[This is an excerpt from an article in The Round Table: The Commonwealth Journal of International Affairs.]
China’s presence in the Indo-Pacific region has been considered as an ‘encirclement of India’ aimed at offsetting India’s expansion as a major power in the region. On the other hand, China’s growing population pressure and energy needs has, understandably, increased its presence in the Indo-Pacific region. China considers it to be a strategic imperative to protect the sea lanes of communication (SLOC) across the Indian Ocean from state and non-state actors. China’s naval modernisation programme, including the creation of permanent offshore naval bases and other infrastructure projects envisaged under the Belt and Road Initiative (BRI) has not only increased its footprint in the Indo-Pacific region but created threats for India as well. The simultaneous competition and conflict between India and China in the Indo-Pacific region has transformed the area into a potential theatre of conflict.
China has been repositioning its outreach towards the Indo-Pacific through constructing new projects under BRI to connect the region, which has led to an economic and political reshaping of the global supply chain. India needs to re-evaluate its position in the Indo-Pacific to offset instances of high-level conflicts. Moreover, the Chinese presence is considered a security concern for some actors, while China is concerned about the US, India, Japan, Australia, the UK (due to alliances like QUAD and AUKUS). India has to address emerging concerns, which should address the security dilemma of crucial chokepoints in the Indo-Pacific, and create a favourable geostrategic environment for collaboration amongst major powers and littoral countries. Moreover, India’s leadership should be able to deal with rising non-traditional security threats, viz. terrorism, piracy, cyber-attacks and environmental disasters.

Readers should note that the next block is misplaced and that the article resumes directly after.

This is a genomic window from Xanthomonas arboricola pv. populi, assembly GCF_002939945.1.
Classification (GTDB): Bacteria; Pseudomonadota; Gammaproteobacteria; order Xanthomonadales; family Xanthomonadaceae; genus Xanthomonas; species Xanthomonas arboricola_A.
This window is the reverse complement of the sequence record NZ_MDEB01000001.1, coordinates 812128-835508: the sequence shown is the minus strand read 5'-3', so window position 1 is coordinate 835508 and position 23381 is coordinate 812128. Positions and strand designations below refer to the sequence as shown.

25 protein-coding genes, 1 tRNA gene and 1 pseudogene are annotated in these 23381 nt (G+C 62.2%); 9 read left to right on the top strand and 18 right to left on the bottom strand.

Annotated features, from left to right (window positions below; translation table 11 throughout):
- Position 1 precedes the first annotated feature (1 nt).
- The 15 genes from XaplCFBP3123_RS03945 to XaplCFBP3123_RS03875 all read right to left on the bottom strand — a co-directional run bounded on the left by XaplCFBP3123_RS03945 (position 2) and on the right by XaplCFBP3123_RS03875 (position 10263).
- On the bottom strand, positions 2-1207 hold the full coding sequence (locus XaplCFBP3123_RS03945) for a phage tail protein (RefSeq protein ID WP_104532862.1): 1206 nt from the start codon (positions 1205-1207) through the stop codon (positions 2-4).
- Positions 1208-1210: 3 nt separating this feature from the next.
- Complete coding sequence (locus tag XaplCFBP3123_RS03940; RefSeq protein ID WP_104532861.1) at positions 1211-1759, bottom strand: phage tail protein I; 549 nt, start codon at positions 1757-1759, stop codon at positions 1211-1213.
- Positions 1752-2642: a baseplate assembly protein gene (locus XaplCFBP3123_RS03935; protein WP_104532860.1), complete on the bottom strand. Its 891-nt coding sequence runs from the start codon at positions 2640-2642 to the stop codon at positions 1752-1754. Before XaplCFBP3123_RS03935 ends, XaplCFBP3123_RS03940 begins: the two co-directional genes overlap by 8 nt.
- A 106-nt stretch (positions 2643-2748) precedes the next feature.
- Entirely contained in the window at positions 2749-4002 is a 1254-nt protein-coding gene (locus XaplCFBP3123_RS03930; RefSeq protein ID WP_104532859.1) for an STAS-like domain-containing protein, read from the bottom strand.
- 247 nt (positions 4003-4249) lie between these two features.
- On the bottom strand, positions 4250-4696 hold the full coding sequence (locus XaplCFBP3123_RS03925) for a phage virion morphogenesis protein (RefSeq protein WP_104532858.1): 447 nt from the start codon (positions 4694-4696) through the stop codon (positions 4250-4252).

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India needs to revamp its naval and economic infrastructure across the Indo-Pacific Region in order to create more possibilities for collaboration with littoral countries to cope with both traditional and non-traditional security threats. Furthermore, India’s pursuit of a naval modernisation programme, strengthening of co-operation in maritime security, and disaster relief programmes are all activities in the right direction. In the 21st century, with India’s transformative role in the humanitarian disaster relief assistance programmes to littoral states, piracy combat and combing operations, are expected to see it rise as a ‘net security provider’ in the Indo-Pacific region. India has the capability to achieve these ends. In many ways India’s active presence in the Indo-Pacific region, with the support of other major powers, provides the opportunity to reduce fragmentation amongst nation-states, rejuvenate globalisation and enable the institutionalisation of a New World Order. This New World Order will focus on the transition from conflict and competition to more peaceful political and economic relations, and as a ‘global and regional common’ for all the countries within the Indo-Pacific Region. Whether that will happen remains to be seen.
Ramnath Reghunadhan is an Assistant Professor of Politics, Christ University, Bangalore, India.